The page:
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Show how Shakespeare presents dramatically the themes of love and hate in the play "Romeo and Juliet".

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Romeo and Juliet - Love and Hate Show how Shakespeare presents dramatically the themes of love and hate in the play "Romeo and Juliet" The literary genius, William Shakespeare, was born in 1564 and throughout his life wrote a collection of plays, poems and sonnets. In the 16th century, the type of theatre was very different to that of today. Actors were only male, so any female parts had to be played by a boy whose voice had not broken. This also meant that intimate love scenes were not included as they were uncomfortable for the actors and would not be very realistic. The theatre itself was round with a small circular stage in the centre. Props were few and words had to make up the scenery, lighting and atmosphere. Plays had to be performed in the afternoons when it was most light and were usually more of a social 'get-together' than a formal event. Middle and lower class citizens attended these shows and were unsettled and often uncultured. This meant that the very beginning lines of the play could not be vital, as no one would understand the play later if they missed them. In addition, the following few lines had to be spoken loudly to attract the audience's attention. Romeo and Juliet begins in exactly this way, with a short opening chorus which explains the whole story, and then a fight scene. Romeo and Juliet is a romantic tragedy that portrays two lovers trying to build their relationship on a foundation of hate. ...read more.


His language changes from fatherly, loving words to talking about her in the third person when she disagrees to his plan. "Thursday is near, lay hand on heart, advise: And you be mine, I'll give to my friend, And you be not, hang, beg, starve, die in the streets, For by my soul I'll never acknowledge thee, Nor what is mine shall never do thee good." He refuses to change the plans, and says that if she does not comply, he will disown her and leave her to beg and die on the streets. So far in the play, two characters have died for the hatred between the two families, but the next, Paris, is totally innocent and is killed again, by Romeo's desperation. The true price of hatred is shown with his death, as he was neither a relation to Montague or Capulet. Paris attempts to arrest Romeo as he suspects that he is trying to disfigure the Capulet tomb. In defence, Romeo explains that he loves the Capulets more than his own family but, being loyal to his love's family, Paris thinks Romeo is mocking him. They fight and Paris is killed. This is another example of the scale of the hatred between the families. Romeo will do anything to see his love again. However, against the background of hate and misery to the play, Shakespeare portrays a beautiful love story about two lovers trying to make the best of the unfortunate situation they find themselves in. ...read more.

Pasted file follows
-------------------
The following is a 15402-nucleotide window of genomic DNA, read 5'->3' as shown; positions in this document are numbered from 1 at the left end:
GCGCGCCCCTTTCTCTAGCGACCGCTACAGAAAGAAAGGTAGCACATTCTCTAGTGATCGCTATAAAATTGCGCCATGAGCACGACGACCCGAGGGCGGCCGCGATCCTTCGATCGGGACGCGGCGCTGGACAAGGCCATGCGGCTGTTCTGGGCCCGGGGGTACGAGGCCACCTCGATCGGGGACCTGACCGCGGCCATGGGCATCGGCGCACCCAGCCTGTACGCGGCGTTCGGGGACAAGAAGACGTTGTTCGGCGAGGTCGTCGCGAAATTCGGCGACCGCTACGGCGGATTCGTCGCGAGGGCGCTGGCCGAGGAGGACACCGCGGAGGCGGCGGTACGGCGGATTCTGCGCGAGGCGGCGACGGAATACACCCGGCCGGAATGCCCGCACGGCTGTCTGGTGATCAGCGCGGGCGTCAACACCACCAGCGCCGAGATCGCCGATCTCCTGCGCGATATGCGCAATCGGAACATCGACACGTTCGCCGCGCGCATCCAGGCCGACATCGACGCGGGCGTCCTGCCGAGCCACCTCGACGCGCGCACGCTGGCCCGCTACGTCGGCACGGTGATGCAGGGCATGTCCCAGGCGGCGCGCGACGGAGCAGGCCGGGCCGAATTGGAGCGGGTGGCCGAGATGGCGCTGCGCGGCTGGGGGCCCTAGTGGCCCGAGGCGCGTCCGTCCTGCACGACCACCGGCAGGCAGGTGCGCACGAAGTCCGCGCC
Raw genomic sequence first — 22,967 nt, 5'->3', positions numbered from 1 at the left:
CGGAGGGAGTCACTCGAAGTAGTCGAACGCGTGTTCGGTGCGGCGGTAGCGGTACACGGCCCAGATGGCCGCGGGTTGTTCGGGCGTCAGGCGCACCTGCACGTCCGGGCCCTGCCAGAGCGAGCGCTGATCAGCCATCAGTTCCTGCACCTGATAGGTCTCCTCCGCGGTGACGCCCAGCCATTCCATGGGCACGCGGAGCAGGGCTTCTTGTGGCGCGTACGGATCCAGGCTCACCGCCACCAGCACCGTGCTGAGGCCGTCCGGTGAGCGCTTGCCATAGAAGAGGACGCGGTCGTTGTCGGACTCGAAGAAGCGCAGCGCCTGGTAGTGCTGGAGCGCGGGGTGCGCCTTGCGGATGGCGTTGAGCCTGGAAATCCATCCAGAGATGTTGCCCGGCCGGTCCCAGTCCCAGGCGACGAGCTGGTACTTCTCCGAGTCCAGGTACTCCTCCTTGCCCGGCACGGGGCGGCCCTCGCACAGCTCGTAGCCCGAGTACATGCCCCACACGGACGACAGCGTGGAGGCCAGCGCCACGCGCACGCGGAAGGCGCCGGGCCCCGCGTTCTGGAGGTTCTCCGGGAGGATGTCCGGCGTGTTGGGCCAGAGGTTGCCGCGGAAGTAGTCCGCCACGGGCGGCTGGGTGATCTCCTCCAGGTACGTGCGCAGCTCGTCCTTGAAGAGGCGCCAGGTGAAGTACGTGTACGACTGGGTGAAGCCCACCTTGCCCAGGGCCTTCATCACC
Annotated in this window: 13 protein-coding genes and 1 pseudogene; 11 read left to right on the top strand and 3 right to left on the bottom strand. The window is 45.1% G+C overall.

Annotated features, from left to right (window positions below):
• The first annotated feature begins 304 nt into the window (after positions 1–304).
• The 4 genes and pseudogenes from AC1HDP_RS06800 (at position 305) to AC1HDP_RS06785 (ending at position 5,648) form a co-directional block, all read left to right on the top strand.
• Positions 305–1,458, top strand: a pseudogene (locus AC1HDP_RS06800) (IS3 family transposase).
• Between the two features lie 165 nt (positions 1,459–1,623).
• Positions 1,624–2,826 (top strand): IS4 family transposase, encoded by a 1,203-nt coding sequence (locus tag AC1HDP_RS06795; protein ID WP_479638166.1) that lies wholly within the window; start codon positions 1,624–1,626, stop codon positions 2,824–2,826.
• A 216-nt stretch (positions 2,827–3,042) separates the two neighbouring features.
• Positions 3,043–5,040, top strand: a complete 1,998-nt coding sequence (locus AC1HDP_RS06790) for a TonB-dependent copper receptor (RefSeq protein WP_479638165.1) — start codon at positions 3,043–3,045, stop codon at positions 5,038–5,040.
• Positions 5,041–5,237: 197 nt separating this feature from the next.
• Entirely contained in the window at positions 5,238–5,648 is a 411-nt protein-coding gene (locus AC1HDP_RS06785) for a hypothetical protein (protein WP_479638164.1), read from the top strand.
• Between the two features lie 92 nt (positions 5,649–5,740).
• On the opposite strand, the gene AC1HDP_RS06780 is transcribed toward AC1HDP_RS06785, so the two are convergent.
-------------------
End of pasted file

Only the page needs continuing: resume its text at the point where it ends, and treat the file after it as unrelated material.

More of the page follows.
The determinedness of Juliet's language enthrals the audience and it seems that with this quality, surely nothing else can go wrong. 'Romeo and Juliet' ends with a great tragedy, the suicide of the lovers to be united in death. So many things went wrong in a short space of time, and looking back the audience may question whether they believed that the lovers could pull it off. Unfortunately in a dramatic climax to the play, Romeo and Juliet die together, for each other, in the Capulet family tomb. It seems that only love can overcome hatred in the end as is so dramatically shown by Shakespeare. The two lovers united in death, rest happily and the two families are brought together in mourning. "O brother Montague, give me thy hand. This is my daughter's jointure, for no more Can I demand." Shakespeare's usage of love and hate has given lead to many other plays and films after it, such as 'West Side Story'. It gives a very effective story line that keeps the audience captivated with every twist and turn. The background of hate involves the audience who can identify with one or more of the characters, and are often left feeling extremely sorry for the families, such is the realism of the play. 'Romeo and Juliet' is a true demonstration that love overcomes hate, but in their case, the only way out was to be reunited in death. "Never was there a story of more woe Than this of Juliet and her Romeo." ...read more.

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